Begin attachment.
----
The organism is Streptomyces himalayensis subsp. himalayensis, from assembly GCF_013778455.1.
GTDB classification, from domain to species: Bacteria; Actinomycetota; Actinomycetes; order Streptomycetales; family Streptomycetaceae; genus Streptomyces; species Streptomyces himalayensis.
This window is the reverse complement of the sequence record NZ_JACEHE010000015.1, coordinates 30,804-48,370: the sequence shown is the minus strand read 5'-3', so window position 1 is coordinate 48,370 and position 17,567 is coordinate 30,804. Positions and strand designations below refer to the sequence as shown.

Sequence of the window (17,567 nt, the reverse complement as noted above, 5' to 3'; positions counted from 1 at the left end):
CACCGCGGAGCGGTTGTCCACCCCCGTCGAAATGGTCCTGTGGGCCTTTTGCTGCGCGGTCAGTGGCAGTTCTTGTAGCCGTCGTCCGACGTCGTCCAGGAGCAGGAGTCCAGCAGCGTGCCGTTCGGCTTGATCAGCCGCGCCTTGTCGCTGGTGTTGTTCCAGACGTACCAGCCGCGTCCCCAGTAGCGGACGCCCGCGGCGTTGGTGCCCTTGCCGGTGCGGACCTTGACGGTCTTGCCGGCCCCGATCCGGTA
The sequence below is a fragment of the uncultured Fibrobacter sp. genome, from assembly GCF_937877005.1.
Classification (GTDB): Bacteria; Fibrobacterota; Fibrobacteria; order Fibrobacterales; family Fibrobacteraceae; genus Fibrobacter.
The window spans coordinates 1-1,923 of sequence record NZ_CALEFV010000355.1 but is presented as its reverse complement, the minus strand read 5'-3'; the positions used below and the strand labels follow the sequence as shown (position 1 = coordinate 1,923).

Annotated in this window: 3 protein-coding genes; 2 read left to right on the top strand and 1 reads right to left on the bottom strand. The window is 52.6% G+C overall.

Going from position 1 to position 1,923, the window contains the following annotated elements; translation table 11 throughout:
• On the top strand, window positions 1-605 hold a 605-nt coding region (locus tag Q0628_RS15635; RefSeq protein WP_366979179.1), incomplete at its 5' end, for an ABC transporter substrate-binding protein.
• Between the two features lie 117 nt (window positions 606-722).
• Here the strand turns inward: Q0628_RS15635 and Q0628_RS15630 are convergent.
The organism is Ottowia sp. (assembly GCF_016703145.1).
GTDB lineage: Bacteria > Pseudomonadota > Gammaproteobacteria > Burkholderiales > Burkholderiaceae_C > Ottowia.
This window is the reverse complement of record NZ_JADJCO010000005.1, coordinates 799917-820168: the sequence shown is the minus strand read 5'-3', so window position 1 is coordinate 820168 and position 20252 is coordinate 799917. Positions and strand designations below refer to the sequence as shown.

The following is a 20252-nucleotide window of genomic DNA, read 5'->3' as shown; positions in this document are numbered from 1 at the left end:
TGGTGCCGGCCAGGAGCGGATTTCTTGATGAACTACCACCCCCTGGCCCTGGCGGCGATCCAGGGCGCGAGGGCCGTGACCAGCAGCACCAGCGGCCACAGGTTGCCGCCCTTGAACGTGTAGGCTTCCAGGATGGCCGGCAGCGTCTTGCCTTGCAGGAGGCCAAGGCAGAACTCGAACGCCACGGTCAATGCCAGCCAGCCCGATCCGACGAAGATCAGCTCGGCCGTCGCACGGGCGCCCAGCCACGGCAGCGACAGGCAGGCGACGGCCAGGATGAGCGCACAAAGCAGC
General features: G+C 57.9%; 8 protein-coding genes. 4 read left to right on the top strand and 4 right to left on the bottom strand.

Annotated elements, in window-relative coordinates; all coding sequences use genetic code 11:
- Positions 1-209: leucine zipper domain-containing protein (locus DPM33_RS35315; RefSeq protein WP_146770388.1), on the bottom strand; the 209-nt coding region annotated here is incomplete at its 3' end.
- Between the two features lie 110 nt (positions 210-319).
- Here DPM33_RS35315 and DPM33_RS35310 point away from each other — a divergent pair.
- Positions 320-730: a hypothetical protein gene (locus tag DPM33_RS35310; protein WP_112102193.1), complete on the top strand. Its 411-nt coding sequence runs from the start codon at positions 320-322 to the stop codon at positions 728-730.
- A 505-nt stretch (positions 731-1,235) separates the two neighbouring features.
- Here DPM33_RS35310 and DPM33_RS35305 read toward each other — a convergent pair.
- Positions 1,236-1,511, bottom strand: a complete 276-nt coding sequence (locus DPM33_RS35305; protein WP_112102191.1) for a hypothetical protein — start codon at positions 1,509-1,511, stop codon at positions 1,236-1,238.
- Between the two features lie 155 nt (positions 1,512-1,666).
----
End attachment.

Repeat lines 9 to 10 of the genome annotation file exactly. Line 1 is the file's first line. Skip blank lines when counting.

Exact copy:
Annotated in this window: 3 protein-coding genes; 2 read left to right on the top strand and 1 reads right to left on the bottom strand. The window is 52.6% G+C overall.

Going from position 1 to position 1,923, the window contains the following annotated elements; translation table 11 throughout: